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Peter Ham

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Peter William Ham
Background information
Birth name Peter William Ham
Born 27 April 1947(1947-04-27)
Swansea, Wales
Died 24 April 1975(1975-04-24) (aged 27)
Surrey, England
Genres Rock music
Occupation(s) Singer-songwriter
Instruments Guitar, Piano
Years active 1964-1975
Labels Apple, Warner Bros. Records, Rykodisc
Associated acts Badfinger, The Iveys
Website Pete Ham's Official website (English)

Peter William Ham (April 27, 1947 – April 24, 1975) was a Welsh singer, songwriter and guitarist, best known as the prominent songwriter and singer of the 1970s group Badfinger.[1]

Ham was born in Swansea, South Wales. He formed a local rock group called The Panthers in 1961. This group became The Iveys in 1965. The band was relocated to London by The Mojos manager, Bill Collins, in 1966, and they continued to perform for three years throughout the United Kingdom. Ham especially took to songwriting and Ray Davies of The Kinks took initial interest in producing his group. In 1968, The Iveys came to the attention of Mal Evans (The Beatles personal assistant) and were eventually signed to the Beatles' Apple label after approval from all four Beatles, who were most impressed by dozens of demos recorded at home, mostly by Pete.[1]

The Iveys changed their name to Badfinger with the single release of "Come And Get It," a song written by Paul McCartney, which became a worldwide Top Ten hit. Ham's hard work paid off eventually as his song "No Matter What" became another worldwide Top Ten hit record in late 1970 . He followed up writing two more huge hits released in 1972, "Day After Day" and "Baby Blue" But the peak came with his co-written song "Without You" - a worldwide #1 hit as covered by Harry Nilsson in 1972. The song has since become one of the all-time ballad standards as covered by hundreds of singers including Mariah Carey and Clay Aiken. Ham was also used as a musician on Beatles solo records such as the "All Things Must Pass" LP by George Harrison and the single "It Don't Come Easy" by Ringo Starr.[1]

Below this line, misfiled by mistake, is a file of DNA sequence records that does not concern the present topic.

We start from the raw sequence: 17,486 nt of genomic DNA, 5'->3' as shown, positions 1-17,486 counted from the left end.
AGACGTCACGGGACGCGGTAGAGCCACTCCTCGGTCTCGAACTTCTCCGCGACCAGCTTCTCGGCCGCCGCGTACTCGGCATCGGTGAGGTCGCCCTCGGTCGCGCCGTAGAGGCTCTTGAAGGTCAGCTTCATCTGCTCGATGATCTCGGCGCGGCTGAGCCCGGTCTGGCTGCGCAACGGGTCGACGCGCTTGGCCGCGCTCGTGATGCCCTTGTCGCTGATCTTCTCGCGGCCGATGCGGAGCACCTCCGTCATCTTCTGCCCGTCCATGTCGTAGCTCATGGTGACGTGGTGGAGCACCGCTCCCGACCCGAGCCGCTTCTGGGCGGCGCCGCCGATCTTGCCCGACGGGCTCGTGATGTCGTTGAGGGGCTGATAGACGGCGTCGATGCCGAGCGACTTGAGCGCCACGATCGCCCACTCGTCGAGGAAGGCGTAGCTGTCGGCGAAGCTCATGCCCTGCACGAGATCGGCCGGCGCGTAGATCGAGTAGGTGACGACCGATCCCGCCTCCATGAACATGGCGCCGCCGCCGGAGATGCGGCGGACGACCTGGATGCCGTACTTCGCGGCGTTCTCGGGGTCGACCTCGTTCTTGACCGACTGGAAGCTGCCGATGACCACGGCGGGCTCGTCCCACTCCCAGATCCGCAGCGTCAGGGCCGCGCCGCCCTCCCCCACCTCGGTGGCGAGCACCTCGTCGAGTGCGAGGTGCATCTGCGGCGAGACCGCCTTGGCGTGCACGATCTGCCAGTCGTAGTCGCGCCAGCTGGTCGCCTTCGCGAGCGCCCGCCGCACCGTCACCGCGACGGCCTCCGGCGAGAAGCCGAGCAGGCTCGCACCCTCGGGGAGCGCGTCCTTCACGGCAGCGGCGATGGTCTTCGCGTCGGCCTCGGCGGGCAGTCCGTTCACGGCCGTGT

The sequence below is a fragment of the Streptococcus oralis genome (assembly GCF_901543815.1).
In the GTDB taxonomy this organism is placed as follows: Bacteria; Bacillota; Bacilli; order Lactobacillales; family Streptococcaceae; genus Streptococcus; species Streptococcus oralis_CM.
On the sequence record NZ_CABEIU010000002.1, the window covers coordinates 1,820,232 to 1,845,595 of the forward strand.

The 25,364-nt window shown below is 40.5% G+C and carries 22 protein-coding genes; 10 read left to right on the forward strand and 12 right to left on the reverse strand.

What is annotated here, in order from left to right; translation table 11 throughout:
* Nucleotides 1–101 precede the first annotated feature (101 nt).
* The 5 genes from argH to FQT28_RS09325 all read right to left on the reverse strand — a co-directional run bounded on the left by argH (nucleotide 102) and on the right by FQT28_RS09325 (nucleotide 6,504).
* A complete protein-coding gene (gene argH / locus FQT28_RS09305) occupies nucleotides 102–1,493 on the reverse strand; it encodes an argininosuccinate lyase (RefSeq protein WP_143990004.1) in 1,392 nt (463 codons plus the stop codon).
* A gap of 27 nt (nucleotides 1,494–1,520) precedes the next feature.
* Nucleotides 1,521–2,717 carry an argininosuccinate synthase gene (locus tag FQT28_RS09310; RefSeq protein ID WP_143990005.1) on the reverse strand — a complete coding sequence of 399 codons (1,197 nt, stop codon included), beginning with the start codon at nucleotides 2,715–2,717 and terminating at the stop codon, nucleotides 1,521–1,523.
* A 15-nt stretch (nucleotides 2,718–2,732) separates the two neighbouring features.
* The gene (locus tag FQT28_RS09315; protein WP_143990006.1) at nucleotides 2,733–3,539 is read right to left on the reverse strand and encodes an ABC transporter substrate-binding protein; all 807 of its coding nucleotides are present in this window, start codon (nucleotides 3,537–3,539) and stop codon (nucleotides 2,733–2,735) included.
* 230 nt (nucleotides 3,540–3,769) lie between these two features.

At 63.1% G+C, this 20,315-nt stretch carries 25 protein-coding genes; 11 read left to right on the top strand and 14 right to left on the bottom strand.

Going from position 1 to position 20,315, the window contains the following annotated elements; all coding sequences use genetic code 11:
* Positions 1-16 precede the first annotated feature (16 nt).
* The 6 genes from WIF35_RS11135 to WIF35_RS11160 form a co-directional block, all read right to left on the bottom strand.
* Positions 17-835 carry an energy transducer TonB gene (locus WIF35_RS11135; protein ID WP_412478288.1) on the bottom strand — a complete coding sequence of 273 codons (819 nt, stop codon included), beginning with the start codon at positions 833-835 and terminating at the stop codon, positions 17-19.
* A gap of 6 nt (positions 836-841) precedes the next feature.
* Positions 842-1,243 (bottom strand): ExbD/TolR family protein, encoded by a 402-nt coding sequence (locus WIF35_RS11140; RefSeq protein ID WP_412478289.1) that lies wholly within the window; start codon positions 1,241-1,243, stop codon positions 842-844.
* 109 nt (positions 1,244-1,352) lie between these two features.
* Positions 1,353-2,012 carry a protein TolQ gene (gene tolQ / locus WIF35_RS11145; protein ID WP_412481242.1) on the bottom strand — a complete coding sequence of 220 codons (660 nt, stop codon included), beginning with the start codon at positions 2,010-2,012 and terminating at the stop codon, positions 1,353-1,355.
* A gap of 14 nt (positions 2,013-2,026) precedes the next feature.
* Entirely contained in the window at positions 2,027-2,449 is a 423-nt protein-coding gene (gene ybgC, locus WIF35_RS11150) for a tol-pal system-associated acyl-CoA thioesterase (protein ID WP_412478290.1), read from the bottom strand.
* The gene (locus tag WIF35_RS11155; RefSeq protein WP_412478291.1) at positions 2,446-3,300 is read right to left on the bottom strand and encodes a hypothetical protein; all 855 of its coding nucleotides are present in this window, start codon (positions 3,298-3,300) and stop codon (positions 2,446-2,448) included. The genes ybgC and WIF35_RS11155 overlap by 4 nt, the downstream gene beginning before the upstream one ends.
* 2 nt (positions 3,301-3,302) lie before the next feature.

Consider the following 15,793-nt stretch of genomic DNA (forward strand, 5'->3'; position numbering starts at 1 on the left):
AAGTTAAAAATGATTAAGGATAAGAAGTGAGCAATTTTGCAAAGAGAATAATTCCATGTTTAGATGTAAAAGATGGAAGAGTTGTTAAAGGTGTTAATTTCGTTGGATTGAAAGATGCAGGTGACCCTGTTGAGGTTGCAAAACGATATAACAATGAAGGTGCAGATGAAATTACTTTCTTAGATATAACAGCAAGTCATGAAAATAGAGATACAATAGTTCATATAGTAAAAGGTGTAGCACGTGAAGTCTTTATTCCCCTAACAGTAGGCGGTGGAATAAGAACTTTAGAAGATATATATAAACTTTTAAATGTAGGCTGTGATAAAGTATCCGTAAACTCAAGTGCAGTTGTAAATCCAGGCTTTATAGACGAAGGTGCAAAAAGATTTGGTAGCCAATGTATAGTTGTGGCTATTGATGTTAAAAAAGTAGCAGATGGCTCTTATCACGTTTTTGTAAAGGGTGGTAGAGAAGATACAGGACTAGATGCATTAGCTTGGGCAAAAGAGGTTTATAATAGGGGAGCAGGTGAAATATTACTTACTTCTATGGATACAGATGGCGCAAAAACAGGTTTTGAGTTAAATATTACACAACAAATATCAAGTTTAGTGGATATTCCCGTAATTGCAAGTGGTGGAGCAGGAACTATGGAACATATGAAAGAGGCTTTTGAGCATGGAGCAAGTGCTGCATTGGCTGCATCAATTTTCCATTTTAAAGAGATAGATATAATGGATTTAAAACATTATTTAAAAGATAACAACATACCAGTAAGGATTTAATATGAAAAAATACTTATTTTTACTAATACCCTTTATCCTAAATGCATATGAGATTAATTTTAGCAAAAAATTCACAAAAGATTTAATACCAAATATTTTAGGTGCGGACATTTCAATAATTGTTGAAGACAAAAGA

1. 1.0 1.1 1.2 Matovina, Dan. Without You: The Tragic Story of Badfinger, Google Books, 2000. Retrieved 10 October 2008

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